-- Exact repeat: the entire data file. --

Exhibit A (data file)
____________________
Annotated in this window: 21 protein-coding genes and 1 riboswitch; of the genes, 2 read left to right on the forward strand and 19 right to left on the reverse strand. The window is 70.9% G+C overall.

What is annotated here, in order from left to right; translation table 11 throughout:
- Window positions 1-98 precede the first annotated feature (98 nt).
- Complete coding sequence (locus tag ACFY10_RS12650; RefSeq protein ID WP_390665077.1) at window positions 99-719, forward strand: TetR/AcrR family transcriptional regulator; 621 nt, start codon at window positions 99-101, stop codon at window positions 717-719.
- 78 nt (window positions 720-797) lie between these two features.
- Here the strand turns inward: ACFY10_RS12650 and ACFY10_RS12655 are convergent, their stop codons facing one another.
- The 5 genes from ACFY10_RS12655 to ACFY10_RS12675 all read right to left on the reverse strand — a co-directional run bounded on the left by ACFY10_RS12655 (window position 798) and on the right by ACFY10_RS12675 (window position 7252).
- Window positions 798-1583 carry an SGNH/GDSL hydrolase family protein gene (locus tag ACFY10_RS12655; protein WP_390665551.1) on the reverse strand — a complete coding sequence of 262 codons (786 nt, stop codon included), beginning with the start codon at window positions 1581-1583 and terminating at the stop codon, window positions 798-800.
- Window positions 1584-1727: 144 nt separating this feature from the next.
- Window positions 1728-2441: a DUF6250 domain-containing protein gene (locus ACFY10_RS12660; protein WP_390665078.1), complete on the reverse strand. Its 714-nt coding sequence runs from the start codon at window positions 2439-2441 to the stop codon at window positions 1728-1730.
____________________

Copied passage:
Annotated in this window: 21 protein-coding genes and 1 riboswitch; of the genes, 2 read left to right on the forward strand and 19 right to left on the reverse strand. The window is 70.9% G+C overall.

What is annotated here, in order from left to right; translation table 11 throughout:
- Window positions 1-98 precede the first annotated feature (98 nt).
- Complete coding sequence (locus tag ACFY10_RS12650; RefSeq protein ID WP_390665077.1) at window positions 99-719, forward strand: TetR/AcrR family transcriptional regulator; 621 nt, start codon at window positions 99-101, stop codon at window positions 717-719.
- 78 nt (window positions 720-797) lie between these two features.
- Here the strand turns inward: ACFY10_RS12650 and ACFY10_RS12655 are convergent, their stop codons facing one another.
- The 5 genes from ACFY10_RS12655 to ACFY10_RS12675 all read right to left on the reverse strand — a co-directional run bounded on the left by ACFY10_RS12655 (window position 798) and on the right by ACFY10_RS12675 (window position 7252).
- Window positions 798-1583 carry an SGNH/GDSL hydrolase family protein gene (locus tag ACFY10_RS12655; protein WP_390665551.1) on the reverse strand — a complete coding sequence of 262 codons (786 nt, stop codon included), beginning with the start codon at window positions 1581-1583 and terminating at the stop codon, window positions 798-800.
- Window positions 1584-1727: 144 nt separating this feature from the next.
- Window positions 1728-2441: a DUF6250 domain-containing protein gene (locus ACFY10_RS12660; protein WP_390665078.1), complete on the reverse strand. Its 714-nt coding sequence runs from the start codon at window positions 2439-2441 to the stop codon at window positions 1728-1730.